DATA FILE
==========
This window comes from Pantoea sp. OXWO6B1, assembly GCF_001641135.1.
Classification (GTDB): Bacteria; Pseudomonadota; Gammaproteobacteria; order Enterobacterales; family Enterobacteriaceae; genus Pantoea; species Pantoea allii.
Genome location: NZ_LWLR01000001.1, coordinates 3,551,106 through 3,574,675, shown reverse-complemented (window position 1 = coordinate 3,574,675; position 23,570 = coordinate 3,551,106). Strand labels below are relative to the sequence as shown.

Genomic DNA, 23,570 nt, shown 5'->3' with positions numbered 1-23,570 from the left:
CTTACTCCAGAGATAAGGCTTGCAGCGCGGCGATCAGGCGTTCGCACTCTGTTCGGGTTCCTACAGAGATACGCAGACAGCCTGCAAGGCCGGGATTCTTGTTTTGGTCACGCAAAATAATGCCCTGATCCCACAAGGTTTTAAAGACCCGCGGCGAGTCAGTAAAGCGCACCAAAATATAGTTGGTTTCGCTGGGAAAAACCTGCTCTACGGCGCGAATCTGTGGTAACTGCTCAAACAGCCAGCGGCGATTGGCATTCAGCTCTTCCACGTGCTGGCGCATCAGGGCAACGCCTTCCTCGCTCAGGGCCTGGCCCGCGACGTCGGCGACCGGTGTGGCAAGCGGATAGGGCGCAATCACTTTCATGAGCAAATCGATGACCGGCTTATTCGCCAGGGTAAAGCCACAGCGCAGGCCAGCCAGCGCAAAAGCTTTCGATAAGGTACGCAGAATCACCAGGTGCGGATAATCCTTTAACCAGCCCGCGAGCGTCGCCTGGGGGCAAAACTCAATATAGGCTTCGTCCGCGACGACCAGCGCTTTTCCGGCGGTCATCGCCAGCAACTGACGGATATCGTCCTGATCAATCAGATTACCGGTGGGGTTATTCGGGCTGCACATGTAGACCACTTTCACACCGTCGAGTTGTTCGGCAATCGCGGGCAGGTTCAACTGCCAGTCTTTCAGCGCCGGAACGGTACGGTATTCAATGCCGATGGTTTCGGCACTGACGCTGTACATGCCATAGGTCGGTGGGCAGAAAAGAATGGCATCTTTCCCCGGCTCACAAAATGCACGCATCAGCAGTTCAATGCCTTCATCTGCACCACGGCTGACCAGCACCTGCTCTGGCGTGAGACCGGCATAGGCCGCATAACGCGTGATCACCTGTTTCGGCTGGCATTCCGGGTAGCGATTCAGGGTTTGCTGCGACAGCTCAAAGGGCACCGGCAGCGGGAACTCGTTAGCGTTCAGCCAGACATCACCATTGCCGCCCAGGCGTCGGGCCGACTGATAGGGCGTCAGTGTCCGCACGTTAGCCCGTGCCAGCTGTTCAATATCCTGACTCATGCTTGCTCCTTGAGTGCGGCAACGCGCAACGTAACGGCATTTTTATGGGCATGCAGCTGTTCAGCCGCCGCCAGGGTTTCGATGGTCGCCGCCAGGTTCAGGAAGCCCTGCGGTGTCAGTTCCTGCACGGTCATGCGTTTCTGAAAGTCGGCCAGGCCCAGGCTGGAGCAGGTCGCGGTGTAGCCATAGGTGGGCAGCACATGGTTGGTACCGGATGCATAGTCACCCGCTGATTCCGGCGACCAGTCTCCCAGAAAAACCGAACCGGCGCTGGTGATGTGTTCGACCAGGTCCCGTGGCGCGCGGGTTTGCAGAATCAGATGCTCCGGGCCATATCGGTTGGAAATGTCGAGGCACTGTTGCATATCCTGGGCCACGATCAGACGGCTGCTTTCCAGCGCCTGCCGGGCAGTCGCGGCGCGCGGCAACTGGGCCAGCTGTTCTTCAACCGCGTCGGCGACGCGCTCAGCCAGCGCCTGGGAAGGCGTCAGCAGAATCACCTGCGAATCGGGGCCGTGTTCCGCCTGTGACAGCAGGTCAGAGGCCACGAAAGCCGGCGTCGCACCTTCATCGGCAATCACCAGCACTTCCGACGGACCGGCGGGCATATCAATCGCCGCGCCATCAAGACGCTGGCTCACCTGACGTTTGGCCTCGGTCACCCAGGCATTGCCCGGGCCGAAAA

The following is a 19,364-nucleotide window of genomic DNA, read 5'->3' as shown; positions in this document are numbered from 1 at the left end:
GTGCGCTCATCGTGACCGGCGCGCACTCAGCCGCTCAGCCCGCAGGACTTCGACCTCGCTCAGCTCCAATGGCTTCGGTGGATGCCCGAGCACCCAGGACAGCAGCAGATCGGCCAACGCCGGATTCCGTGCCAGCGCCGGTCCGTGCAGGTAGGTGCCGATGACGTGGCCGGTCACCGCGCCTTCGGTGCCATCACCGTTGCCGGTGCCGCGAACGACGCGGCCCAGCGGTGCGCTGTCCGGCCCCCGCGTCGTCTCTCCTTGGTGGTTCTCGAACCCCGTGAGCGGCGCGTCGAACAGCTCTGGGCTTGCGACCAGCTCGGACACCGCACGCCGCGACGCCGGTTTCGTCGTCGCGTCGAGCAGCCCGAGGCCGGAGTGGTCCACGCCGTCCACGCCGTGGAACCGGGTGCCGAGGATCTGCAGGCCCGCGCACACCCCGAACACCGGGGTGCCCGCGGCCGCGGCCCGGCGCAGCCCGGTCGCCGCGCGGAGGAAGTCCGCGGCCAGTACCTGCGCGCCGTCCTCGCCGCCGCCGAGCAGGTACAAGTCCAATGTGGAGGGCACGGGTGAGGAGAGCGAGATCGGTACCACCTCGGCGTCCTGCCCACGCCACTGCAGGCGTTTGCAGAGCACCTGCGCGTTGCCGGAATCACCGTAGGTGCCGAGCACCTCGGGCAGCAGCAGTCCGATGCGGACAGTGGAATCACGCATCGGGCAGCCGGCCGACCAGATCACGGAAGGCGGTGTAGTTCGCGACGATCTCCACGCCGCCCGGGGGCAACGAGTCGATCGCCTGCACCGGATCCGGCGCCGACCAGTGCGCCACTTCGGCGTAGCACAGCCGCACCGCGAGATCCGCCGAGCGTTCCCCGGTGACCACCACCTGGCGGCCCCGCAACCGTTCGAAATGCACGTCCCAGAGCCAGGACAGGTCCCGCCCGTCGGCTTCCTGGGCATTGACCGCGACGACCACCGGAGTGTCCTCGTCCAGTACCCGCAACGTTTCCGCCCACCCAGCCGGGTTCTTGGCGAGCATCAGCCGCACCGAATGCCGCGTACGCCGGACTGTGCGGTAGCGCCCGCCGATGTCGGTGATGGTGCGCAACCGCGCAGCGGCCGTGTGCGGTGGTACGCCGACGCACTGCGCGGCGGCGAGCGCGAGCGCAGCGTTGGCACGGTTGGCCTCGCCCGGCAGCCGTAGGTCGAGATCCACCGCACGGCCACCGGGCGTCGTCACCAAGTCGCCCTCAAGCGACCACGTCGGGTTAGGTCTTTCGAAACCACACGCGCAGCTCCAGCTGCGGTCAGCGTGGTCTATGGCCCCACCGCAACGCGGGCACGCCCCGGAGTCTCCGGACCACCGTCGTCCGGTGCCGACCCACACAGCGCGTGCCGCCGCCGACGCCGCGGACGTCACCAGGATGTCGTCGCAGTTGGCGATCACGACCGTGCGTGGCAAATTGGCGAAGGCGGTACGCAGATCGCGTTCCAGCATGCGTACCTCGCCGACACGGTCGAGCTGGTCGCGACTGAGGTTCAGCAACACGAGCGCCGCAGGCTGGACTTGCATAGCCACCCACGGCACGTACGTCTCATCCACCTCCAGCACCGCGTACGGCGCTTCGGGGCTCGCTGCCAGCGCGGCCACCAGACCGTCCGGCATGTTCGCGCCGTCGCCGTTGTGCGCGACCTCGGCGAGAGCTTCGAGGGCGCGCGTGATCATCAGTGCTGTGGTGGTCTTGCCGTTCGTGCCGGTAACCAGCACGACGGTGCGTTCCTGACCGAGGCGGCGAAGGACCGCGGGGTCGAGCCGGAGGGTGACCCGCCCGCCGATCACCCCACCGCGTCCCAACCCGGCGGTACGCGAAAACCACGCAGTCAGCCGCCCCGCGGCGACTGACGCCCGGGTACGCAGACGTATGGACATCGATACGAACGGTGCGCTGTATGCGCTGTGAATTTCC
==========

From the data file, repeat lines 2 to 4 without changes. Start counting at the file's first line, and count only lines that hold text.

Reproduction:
Classification (GTDB): Bacteria; Pseudomonadota; Gammaproteobacteria; order Enterobacterales; family Enterobacteriaceae; genus Pantoea; species Pantoea allii.
Genome location: NZ_LWLR01000001.1, coordinates 3,551,106 through 3,574,675, shown reverse-complemented (window position 1 = coordinate 3,574,675; position 23,570 = coordinate 3,551,106). Strand labels below are relative to the sequence as shown.

Genomic DNA, 23,570 nt, shown 5'->3' with positions numbered 1-23,570 from the left: